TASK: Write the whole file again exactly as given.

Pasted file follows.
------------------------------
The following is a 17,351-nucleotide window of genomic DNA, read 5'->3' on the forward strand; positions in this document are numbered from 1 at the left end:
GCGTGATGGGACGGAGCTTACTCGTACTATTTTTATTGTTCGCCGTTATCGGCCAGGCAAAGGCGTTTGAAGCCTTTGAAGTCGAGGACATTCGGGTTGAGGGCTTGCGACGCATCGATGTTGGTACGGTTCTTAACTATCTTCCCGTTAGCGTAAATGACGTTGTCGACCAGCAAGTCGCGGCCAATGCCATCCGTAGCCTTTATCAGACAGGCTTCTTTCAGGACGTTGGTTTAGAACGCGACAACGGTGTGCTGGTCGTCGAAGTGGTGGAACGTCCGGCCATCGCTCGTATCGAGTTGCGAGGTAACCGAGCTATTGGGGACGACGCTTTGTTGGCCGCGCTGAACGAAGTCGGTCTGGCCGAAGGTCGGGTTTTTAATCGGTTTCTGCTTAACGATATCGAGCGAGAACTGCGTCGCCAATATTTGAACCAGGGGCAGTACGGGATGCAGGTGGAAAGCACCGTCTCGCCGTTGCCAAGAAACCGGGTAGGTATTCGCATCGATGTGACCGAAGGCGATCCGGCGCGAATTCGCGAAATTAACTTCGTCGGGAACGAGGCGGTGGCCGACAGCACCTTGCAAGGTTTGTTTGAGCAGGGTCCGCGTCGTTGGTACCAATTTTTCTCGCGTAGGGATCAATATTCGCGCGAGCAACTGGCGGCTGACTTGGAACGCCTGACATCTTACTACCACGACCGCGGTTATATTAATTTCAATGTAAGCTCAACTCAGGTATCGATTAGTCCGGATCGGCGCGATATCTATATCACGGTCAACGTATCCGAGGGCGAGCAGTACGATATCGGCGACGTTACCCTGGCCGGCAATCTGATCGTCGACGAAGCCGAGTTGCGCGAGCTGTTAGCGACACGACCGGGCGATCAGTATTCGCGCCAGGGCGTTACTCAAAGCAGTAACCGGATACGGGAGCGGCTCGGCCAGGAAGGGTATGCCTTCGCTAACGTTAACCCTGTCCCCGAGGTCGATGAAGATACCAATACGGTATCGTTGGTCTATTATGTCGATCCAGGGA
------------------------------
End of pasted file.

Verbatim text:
The following is a 17,351-nucleotide window of genomic DNA, read 5'->3' on the forward strand; positions in this document are numbered from 1 at the left end:
GCGTGATGGGACGGAGCTTACTCGTACTATTTTTATTGTTCGCCGTTATCGGCCAGGCAAAGGCGTTTGAAGCCTTTGAAGTCGAGGACATTCGGGTTGAGGGCTTGCGACGCATCGATGTTGGTACGGTTCTTAACTATCTTCCCGTTAGCGTAAATGACGTTGTCGACCAGCAAGTCGCGGCCAATGCCATCCGTAGCCTTTATCAGACAGGCTTCTTTCAGGACGTTGGTTTAGAACGCGACAACGGTGTGCTGGTCGTCGAAGTGGTGGAACGTCCGGCCATCGCTCGTATCGAGTTGCGAGGTAACCGAGCTATTGGGGACGACGCTTTGTTGGCCGCGCTGAACGAAGTCGGTCTGGCCGAAGGTCGGGTTTTTAATCGGTTTCTGCTTAACGATATCGAGCGAGAACTGCGTCGCCAATATTTGAACCAGGGGCAGTACGGGATGCAGGTGGAAAGCACCGTCTCGCCGTTGCCAAGAAACCGGGTAGGTATTCGCATCGATGTGACCGAAGGCGATCCGGCGCGAATTCGCGAAATTAACTTCGTCGGGAACGAGGCGGTGGCCGACAGCACCTTGCAAGGTTTGTTTGAGCAGGGTCCGCGTCGTTGGTACCAATTTTTCTCGCGTAGGGATCAATATTCGCGCGAGCAACTGGCGGCTGACTTGGAACGCCTGACATCTTACTACCACGACCGCGGTTATATTAATTTCAATGTAAGCTCAACTCAGGTATCGATTAGTCCGGATCGGCGCGATATCTATATCACGGTCAACGTATCCGAGGGCGAGCAGTACGATATCGGCGACGTTACCCTGGCCGGCAATCTGATCGTCGACGAAGCCGAGTTGCGCGAGCTGTTAGCGACACGACCGGGCGATCAGTATTCGCGCCAGGGCGTTACTCAAAGCAGTAACCGGATACGGGAGCGGCTCGGCCAGGAAGGGTATGCCTTCGCTAACGTTAACCCTGTCCCCGAGGTCGATGAAGATACCAATACGGTATCGTTGGTCTATTATGTCGATCCAGGGA